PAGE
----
Every once in a while, David Brooks writes a column in The New York Times that makes one just cringe. That was the case with his “Don’t Worry, Be Happy” treatment last week of the impact of Citizens United on our politics. By defining the impact narrowly—does either party gain from the Supreme Court ruling and the new Wild West of campaign financing?—and by cherry-picking the research on campaign finance, Brooks comes up with a benign conclusion: Citizens United will actually reduce the influence of money in elections, and, I quote, “The upshot is that we should all relax about campaign spending.” Without mentioning his good friend’s name, E.J. Dionne destroyed that case in his own Washington Post column. But a broader critique is necessary. First, Citizens United—and its progeny, SpeechNow and McCutcheon—are not really about whether Republicans get a leg up on election outcomes. They are about a new regime of campaign spending that dramatically enhances corruption in politics and government by forcing lawmakers to spend more and more of their precious time making fundraising calls, raising money for their own campaigns and their parties, and getting insurance against a last-minute blitz of “independent” spending that trashes them when they have no time to raise money to defend themselves. It also gives added traction to extreme groups threatening lawmakers with primary devastation unless they toe the ideological line.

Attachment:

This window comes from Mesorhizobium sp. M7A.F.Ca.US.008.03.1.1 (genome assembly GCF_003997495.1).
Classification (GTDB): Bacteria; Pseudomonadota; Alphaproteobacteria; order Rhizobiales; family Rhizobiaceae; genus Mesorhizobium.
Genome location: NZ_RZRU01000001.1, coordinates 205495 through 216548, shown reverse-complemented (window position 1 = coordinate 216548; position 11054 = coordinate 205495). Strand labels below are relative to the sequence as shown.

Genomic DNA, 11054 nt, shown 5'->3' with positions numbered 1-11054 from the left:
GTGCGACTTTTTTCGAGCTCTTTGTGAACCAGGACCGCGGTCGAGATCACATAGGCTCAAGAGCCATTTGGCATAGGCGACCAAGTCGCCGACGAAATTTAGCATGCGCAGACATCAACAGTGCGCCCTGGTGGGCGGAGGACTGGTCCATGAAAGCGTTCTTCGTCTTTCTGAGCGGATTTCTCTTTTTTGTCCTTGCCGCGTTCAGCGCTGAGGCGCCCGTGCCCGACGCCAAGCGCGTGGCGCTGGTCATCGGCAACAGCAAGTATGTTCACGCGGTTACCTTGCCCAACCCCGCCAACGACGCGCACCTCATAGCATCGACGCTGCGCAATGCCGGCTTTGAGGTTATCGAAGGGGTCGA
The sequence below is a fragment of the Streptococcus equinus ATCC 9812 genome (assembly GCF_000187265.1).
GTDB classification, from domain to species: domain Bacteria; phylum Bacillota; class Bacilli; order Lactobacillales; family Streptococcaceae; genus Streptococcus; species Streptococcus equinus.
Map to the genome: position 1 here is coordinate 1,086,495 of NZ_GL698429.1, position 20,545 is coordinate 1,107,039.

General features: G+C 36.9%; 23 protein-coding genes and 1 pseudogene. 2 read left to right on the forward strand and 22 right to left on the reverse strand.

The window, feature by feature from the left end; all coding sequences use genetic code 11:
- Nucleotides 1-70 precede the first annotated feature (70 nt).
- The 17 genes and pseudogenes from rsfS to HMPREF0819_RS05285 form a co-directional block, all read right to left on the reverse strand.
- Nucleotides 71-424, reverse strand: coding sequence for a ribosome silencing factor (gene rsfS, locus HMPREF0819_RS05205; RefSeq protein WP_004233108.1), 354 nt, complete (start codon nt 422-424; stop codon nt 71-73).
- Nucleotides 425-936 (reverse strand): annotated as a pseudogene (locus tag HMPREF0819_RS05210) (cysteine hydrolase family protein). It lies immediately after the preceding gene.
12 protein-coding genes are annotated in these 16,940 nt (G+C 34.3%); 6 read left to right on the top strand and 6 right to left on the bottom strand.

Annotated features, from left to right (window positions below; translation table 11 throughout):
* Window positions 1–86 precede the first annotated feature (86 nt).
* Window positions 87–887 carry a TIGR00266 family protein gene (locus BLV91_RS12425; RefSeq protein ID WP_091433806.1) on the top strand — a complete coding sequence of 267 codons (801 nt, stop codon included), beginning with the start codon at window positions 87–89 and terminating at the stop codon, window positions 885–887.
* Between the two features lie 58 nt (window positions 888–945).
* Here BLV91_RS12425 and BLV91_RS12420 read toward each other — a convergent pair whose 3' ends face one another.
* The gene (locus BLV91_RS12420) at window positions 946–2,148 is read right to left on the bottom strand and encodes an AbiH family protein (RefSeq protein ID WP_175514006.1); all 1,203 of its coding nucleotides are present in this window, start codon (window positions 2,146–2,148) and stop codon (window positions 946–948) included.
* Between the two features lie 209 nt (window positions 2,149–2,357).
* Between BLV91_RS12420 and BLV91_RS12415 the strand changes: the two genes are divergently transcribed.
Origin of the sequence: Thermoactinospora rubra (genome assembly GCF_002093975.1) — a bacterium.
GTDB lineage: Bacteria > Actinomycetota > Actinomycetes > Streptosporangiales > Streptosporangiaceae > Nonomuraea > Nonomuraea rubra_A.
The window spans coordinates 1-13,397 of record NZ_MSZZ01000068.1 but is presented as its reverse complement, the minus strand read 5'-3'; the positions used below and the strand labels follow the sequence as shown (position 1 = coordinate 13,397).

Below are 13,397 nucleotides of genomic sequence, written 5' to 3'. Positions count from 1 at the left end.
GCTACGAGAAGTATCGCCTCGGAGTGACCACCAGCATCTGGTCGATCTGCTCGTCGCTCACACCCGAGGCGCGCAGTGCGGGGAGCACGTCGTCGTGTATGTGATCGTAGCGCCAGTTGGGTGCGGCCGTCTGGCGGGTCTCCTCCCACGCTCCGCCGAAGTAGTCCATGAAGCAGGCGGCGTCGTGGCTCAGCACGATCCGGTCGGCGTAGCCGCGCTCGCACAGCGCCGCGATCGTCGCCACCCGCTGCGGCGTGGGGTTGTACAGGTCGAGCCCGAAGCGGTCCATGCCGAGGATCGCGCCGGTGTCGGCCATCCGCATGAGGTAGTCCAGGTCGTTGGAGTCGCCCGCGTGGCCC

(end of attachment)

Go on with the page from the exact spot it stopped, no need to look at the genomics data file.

I have told this story before, but it bears repeating. Many legislators have had an experience something like this: A lobbyist visits and says, “I am working with Americans for a Better America. They have more money than God. $10 million in the last two weeks of a campaign to trash somebody’s reputation would be nothing to them. They really, really want this amendment. I don’t know what they would do if someone opposed them, but …” The result will be more amendments, or more amendments blocked, without the money being spent and without anyone even knowing what is going on. And every time the money is spent, and someone loses, the lesson will not be lost on those still in office.
If judges have to raise millions for reelection campaigns, who will contribute? Of course, those who practice in front of the judges will.
At the same time, the desperation to raise money means lawmakers pandering to big donors or shaking them down—trading access for favors, or threatening retribution. And it means more vicious ads, done by anonymous groups, which only enhance the corrosive cynicism voters have toward all politicians. And it means more sham independence and blockage of disclosure, without any enforcement of existing laws by the outrageously lawless Federal Election Commission, led by Caroline Hunter and Lee Goodman. And we should relax?